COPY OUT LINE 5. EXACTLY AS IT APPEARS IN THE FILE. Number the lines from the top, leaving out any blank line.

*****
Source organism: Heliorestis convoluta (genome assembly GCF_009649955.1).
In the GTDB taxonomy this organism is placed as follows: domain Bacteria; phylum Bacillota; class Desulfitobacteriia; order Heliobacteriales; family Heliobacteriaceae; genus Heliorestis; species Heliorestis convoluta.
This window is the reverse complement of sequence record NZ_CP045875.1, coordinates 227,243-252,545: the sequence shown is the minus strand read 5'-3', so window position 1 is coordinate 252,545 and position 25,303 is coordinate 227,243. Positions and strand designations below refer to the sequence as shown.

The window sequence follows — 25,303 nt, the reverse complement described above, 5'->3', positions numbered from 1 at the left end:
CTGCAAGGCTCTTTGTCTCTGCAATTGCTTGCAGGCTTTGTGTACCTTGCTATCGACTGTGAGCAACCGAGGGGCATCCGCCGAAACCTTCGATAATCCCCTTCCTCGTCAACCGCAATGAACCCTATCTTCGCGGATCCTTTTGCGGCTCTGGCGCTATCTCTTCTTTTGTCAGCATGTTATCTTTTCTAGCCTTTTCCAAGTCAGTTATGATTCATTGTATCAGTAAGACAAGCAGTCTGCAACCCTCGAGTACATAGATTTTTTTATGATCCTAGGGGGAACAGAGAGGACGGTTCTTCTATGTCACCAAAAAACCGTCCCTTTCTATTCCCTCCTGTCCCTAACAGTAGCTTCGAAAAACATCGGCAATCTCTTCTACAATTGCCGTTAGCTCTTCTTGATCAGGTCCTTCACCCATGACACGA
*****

CTGCAAGGCTCTTTGTCTCTGCAATTGCTTGCAGGCTTTGTGTACCTTGCTATCGACTGTGAGCAACCGAGGGGCATCCGCCGAAACCTTCGATAATCCCCTTCCTCGTCAACCGCAATGAACCCTATCTTCGCGGATCCTTTTGCGGCTCTGGCGCTATCTCTTCTTTTGTCAGCATGTTATCTTTTCTAGCCTTTTCCAAGTCAGTTATGATTCATTGTATCAGTAAGACAAGCAGTCTGCAACCCTCGAGTACATAGATTTTTTTATGATCCTAGGGGGAACAGAGAGGACGGTTCTTCTATGTCACCAAAAAACCGTCCCTTTCTATTCCCTCCTGTCCCTAACAGTAGCTTCGAAAAACATCGGCAATCTCTTCTACAATTGCCGTTAGCTCTTCTTGATCAGGTCCTTCACCCATGACACGA